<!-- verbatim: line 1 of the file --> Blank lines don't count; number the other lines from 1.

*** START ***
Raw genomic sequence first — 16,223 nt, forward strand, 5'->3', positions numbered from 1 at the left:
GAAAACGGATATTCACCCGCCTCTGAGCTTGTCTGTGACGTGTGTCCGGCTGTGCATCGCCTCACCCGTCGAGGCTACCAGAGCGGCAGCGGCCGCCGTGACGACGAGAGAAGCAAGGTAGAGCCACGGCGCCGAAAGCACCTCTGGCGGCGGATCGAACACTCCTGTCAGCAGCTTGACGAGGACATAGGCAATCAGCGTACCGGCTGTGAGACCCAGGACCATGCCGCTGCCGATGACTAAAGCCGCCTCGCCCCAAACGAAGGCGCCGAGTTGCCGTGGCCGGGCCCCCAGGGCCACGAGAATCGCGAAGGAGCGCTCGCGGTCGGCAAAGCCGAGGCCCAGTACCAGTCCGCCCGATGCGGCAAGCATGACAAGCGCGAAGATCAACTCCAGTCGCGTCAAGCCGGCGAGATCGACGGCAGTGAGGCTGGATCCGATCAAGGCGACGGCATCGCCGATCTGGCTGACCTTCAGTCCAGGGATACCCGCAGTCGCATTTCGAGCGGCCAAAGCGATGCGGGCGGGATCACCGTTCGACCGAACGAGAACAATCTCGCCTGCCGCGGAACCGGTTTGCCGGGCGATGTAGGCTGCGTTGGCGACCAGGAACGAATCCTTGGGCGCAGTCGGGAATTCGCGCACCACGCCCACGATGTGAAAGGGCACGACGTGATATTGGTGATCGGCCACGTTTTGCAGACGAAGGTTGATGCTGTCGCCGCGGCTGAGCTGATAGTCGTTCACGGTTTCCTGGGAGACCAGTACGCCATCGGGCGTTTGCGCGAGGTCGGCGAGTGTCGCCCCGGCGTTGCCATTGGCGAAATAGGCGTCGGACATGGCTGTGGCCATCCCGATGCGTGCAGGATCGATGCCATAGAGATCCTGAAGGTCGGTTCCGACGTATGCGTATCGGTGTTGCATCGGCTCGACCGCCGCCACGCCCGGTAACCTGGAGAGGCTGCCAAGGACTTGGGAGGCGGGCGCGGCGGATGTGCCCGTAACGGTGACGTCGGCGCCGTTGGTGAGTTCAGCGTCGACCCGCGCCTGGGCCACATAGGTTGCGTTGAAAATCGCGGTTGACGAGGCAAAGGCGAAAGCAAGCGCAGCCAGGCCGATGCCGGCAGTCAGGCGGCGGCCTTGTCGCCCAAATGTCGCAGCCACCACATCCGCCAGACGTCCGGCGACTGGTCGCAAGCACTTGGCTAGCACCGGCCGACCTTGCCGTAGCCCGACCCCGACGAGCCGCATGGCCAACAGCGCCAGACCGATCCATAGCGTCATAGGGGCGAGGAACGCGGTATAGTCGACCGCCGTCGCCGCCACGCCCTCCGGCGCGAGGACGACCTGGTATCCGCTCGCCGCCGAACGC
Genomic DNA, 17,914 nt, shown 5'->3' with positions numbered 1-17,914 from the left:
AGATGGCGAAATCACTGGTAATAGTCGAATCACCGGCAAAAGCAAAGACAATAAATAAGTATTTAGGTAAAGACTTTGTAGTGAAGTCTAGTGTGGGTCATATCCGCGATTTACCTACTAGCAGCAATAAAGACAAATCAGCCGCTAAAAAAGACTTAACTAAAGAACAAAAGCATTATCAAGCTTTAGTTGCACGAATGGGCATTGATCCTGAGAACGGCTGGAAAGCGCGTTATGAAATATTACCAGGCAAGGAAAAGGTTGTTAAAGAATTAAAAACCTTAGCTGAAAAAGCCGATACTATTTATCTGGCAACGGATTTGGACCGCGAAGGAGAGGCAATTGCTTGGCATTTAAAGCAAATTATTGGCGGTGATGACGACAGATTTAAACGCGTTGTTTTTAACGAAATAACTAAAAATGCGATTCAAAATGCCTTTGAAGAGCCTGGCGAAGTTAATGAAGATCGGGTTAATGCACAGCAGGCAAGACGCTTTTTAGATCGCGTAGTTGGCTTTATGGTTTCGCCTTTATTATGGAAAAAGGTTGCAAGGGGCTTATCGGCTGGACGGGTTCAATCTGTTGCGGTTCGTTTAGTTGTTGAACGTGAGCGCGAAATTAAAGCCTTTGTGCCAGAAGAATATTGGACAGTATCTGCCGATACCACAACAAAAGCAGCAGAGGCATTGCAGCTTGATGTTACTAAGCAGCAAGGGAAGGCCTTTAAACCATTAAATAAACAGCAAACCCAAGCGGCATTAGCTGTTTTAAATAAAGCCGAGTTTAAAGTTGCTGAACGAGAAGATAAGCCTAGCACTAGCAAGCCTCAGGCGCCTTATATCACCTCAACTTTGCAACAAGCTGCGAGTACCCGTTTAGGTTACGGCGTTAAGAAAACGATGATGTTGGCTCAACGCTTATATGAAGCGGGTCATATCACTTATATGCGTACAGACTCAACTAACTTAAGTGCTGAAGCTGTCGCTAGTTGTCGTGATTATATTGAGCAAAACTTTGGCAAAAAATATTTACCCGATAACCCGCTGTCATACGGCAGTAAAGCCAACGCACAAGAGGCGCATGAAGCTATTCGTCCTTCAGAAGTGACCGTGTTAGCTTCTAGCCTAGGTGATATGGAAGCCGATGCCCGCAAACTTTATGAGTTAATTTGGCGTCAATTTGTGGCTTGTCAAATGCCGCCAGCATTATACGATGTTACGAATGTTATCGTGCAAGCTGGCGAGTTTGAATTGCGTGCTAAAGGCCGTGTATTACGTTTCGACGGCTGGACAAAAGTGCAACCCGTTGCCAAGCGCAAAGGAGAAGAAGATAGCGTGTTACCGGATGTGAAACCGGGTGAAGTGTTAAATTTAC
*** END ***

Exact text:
Raw genomic sequence first — 16,223 nt, forward strand, 5'->3', positions numbered from 1 at the left: